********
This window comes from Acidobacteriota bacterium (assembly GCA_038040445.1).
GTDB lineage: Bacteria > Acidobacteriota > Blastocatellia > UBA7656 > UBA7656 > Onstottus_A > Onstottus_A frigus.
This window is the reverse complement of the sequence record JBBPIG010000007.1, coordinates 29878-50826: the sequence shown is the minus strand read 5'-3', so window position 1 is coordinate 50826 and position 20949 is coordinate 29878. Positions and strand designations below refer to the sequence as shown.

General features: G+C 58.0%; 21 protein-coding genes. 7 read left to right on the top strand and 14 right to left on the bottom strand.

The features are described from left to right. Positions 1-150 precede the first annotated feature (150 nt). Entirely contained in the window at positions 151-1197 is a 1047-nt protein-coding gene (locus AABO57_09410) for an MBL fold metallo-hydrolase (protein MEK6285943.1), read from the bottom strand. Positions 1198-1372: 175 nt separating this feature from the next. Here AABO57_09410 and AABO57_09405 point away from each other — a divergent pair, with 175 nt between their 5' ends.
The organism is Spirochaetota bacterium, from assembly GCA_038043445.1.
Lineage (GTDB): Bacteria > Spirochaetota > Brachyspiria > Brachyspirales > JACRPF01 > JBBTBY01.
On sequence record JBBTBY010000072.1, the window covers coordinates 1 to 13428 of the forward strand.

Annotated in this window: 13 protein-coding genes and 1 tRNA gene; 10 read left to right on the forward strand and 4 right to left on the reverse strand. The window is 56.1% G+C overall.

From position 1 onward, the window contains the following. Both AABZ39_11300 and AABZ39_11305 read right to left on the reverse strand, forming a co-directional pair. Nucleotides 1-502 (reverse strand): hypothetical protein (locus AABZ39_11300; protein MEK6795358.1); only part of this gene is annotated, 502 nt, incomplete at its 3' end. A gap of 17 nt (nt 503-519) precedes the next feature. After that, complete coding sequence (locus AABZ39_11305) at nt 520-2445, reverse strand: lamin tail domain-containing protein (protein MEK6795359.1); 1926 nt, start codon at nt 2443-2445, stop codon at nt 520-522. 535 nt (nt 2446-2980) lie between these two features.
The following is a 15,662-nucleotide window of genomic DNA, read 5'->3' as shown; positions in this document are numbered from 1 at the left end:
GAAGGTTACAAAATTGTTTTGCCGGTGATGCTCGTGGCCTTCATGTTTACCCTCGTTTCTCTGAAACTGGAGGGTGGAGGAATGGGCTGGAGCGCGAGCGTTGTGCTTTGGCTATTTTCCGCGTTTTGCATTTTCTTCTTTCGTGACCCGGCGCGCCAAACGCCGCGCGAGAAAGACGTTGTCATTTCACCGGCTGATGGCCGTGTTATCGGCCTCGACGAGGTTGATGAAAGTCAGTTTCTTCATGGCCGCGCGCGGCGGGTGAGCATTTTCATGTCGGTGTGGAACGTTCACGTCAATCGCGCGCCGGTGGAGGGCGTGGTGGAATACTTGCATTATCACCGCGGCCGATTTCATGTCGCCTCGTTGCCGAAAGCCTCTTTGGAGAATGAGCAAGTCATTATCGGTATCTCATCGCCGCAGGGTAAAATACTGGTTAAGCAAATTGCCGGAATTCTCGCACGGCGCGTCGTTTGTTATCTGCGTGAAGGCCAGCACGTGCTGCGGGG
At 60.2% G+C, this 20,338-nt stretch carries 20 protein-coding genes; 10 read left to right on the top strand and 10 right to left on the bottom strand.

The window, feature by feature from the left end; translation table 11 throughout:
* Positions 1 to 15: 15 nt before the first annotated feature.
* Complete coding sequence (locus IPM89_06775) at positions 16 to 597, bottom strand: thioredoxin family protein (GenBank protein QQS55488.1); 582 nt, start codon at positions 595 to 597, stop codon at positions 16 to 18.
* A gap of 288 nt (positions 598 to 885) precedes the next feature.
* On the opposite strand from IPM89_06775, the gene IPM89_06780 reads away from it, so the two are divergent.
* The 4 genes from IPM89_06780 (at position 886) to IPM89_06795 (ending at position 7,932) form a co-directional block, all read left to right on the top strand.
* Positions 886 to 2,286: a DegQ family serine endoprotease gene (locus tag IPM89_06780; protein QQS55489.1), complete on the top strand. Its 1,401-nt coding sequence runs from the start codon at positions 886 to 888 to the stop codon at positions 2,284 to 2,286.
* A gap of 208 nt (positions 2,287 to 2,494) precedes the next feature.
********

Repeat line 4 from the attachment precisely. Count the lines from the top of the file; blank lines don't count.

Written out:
General features: G+C 58.0%; 21 protein-coding genes. 7 read left to right on the top strand and 14 right to left on the bottom strand.